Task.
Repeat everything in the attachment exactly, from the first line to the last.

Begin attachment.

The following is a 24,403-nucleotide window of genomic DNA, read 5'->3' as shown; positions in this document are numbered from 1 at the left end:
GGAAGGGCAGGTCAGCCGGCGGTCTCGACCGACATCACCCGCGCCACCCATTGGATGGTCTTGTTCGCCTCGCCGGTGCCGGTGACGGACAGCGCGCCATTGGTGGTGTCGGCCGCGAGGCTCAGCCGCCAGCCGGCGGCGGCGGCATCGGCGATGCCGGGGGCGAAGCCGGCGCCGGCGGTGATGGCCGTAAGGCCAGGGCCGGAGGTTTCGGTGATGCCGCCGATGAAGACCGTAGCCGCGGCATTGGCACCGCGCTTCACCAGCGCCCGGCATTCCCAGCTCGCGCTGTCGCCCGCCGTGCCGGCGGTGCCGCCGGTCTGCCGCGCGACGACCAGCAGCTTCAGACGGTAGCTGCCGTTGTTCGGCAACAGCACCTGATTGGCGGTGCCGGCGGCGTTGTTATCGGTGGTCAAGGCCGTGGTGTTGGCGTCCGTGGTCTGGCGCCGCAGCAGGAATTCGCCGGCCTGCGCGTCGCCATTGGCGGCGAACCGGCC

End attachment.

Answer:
The following is a 24,403-nucleotide window of genomic DNA, read 5'->3' as shown; positions in this document are numbered from 1 at the left end:
GGAAGGGCAGGTCAGCCGGCGGTCTCGACCGACATCACCCGCGCCACCCATTGGATGGTCTTGTTCGCCTCGCCGGTGCCGGTGACGGACAGCGCGCCATTGGTGGTGTCGGCCGCGAGGCTCAGCCGCCAGCCGGCGGCGGCGGCATCGGCGATGCCGGGGGCGAAGCCGGCGCCGGCGGTGATGGCCGTAAGGCCAGGGCCGGAGGTTTCGGTGATGCCGCCGATGAAGACCGTAGCCGCGGCATTGGCACCGCGCTTCACCAGCGCCCGGCATTCCCAGCTCGCGCTGTCGCCCGCCGTGCCGGCGGTGCCGCCGGTCTGCCGCGCGACGACCAGCAGCTTCAGACGGTAGCTGCCGTTGTTCGGCAACAGCACCTGATTGGCGGTGCCGGCGGCGTTGTTATCGGTGGTCAAGGCCGTGGTGTTGGCGTCCGTGGTCTGGCGCCGCAGCAGGAATTCGCCGGCCTGCGCGTCGCCATTGGCGGCGAACCGGCC